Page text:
If you think of the dachshund as a breed with short hair, think again. These low-slung "badger dogs" also come in long-haired and wire-haired varieties. In their native Germany, dachshunds were bred to evict vicious badgers from their dens. The Dachshund Club of America cites two possibilities for the emergence of long hair in the breed. One concerns selectively breeding the occasional long-haired offspring of smooth-coated doxies, and the other is that spaniels were occasionally introduced into the early bloodlines.
Characteristics of Longhaired Dachshunds
Long-haired Dachshund Coat
The American Kennel Club breed standard for the long-haired dachshund states that the "sleek, glistening," hair often has a slight wave. The hair is longer on the ears, underneath the neck, on the chest, on the back of the legs and on the abdomen. However, too long a coat, or equal amounts of long hair all over the body, is undesirable. Curliness is not permitted, nor is a noticeable parting of the hair on the back. The hair is longest on the tail, which should have a flaglike appearance as the dog carries it.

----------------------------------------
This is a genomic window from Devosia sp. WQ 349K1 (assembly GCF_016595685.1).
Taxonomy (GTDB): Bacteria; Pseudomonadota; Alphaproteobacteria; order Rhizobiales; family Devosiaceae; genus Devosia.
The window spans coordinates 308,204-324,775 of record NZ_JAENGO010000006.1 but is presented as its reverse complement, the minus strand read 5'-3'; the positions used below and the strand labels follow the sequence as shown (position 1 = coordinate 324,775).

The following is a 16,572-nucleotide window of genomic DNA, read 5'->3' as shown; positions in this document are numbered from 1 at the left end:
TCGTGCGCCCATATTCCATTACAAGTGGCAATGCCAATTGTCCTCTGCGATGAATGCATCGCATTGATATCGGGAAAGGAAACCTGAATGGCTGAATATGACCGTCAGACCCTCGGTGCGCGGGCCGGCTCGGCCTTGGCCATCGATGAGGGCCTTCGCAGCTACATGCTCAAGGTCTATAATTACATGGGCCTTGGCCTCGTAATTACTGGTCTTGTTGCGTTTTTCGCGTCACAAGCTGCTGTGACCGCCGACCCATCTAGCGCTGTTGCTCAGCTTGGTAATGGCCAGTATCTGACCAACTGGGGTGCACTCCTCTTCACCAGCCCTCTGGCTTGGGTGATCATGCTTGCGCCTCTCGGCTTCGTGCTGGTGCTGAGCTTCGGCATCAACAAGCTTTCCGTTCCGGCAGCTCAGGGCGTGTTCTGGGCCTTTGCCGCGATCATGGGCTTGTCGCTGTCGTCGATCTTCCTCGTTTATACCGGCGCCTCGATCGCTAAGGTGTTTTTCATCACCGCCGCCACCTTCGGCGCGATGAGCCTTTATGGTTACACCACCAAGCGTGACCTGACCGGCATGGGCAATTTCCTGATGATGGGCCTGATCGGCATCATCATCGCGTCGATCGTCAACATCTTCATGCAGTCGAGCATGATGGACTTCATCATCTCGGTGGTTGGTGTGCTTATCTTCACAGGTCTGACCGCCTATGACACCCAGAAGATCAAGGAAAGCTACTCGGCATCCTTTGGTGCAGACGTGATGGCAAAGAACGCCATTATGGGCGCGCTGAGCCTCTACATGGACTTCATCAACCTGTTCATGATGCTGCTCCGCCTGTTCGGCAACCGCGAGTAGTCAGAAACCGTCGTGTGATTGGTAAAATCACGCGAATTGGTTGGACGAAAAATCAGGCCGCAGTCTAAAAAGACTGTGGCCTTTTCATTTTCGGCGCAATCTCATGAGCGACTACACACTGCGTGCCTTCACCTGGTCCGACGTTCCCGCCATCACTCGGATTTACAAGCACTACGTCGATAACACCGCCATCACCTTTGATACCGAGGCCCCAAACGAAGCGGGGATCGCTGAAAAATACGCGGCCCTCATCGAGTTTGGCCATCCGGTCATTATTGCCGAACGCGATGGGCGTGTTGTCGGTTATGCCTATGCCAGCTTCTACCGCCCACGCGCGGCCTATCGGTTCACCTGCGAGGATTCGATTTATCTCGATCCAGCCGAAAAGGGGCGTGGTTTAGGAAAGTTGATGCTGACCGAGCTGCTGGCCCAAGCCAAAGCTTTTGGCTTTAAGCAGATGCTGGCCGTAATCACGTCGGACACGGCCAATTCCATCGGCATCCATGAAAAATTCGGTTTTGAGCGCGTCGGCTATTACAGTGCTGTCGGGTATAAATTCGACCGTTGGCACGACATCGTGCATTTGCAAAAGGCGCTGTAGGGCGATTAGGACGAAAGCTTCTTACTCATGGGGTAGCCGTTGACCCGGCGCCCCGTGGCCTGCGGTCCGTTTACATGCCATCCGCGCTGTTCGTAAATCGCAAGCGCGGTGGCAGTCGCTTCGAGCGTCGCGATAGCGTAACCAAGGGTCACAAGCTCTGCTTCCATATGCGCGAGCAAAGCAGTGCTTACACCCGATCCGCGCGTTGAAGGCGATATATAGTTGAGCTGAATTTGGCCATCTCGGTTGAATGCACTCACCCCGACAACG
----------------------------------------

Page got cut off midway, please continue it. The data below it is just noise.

Long-haired dachshunds appear in solid colors, including red or cream. Bicolored long-haired doxies might be black, gray, fawn and chocolate, with cream or tan markings above the eyes, the paws, on the underlip and jaw sides, the inner ear, chest and throat. These markings are also found on the front legs, near the anus and the underside of the tail. The nose, paw pads and nails are black for black doxies, and dark brown for all other shades.
Miniature or Standard
Like other doxies, long-haired dachshunds appear in miniature and standard sizes. The breed standard specifies weight as the criteria, not height for such a short canine. The miniature doxie can't weigh more than 11 pounds by his first birthday. The standard doxie weighs between 16 and 32 pounds at maturity. That's for American Kennel Club conformation show purposes. In the gray zone, between 12 and 15 pounds, they are either a large miniature or a small standard dog, and referred to as "tweenies."
Grooming and Bathing
Your long-haired doxie's coat requires a lot more grooming than the smooth-coated dachshund. The fine coat is subject to tangles, so you'll need to brush your pet daily. Use a soft brush for daily grooming, but give your dog a careful grooming twice weekly with a wire brush for tangle removal. Brush your dog in the direction of hair growth. If your dog does develop a mat, snipping it off might be easier and less painful than trying to comb it out. Your doxie shouldn't require much bathing unless he's truly dirty, but use a blow-dryer -- set on low -- to dry him after his bath.